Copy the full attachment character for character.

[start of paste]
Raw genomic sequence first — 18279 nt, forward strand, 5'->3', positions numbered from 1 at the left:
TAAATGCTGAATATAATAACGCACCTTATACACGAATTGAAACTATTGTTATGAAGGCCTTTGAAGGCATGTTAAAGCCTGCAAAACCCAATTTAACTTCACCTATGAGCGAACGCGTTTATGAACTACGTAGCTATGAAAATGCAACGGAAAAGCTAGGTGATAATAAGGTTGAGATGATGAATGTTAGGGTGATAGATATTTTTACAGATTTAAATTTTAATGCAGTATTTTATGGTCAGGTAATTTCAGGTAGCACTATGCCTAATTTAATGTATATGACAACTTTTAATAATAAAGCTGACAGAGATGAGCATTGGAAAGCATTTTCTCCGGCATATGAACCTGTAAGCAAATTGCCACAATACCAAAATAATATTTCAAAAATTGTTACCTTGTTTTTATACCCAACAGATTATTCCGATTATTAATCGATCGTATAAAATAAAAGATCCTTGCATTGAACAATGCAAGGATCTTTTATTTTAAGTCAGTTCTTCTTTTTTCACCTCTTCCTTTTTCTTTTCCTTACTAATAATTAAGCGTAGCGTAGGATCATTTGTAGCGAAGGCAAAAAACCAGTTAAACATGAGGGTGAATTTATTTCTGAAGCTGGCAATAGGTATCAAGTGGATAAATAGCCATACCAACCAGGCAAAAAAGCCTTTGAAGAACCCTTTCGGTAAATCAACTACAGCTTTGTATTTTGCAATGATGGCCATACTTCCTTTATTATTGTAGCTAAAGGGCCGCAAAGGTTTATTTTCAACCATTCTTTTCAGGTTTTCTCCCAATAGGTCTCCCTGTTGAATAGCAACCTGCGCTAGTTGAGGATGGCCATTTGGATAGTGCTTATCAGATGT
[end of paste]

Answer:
Raw genomic sequence first — 18279 nt, forward strand, 5'->3', positions numbered from 1 at the left:
TAAATGCTGAATATAATAACGCACCTTATACACGAATTGAAACTATTGTTATGAAGGCCTTTGAAGGCATGTTAAAGCCTGCAAAACCCAATTTAACTTCACCTATGAGCGAACGCGTTTATGAACTACGTAGCTATGAAAATGCAACGGAAAAGCTAGGTGATAATAAGGTTGAGATGATGAATGTTAGGGTGATAGATATTTTTACAGATTTAAATTTTAATGCAGTATTTTATGGTCAGGTAATTTCAGGTAGCACTATGCCTAATTTAATGTATATGACAACTTTTAATAATAAAGCTGACAGAGATGAGCATTGGAAAGCATTTTCTCCGGCATATGAACCTGTAAGCAAATTGCCACAATACCAAAATAATATTTCAAAAATTGTTACCTTGTTTTTATACCCAACAGATTATTCCGATTATTAATCGATCGTATAAAATAAAAGATCCTTGCATTGAACAATGCAAGGATCTTTTATTTTAAGTCAGTTCTTCTTTTTTCACCTCTTCCTTTTTCTTTTCCTTACTAATAATTAAGCGTAGCGTAGGATCATTTGTAGCGAAGGCAAAAAACCAGTTAAACATGAGGGTGAATTTATTTCTGAAGCTGGCAATAGGTATCAAGTGGATAAATAGCCATACCAACCAGGCAAAAAAGCCTTTGAAGAACCCTTTCGGTAAATCAACTACAGCTTTGTATTTTGCAATGATGGCCATACTTCCTTTATTATTGTAGCTAAAGGGCCGCAAAGGTTTATTTTCAACCATTCTTTTCAGGTTTTCTCCCAATAGGTCTCCCTGTTGAATAGCAACCTGCGCTAGTTGAGGATGGCCATTTGGATAGTGCTTATCAGATGT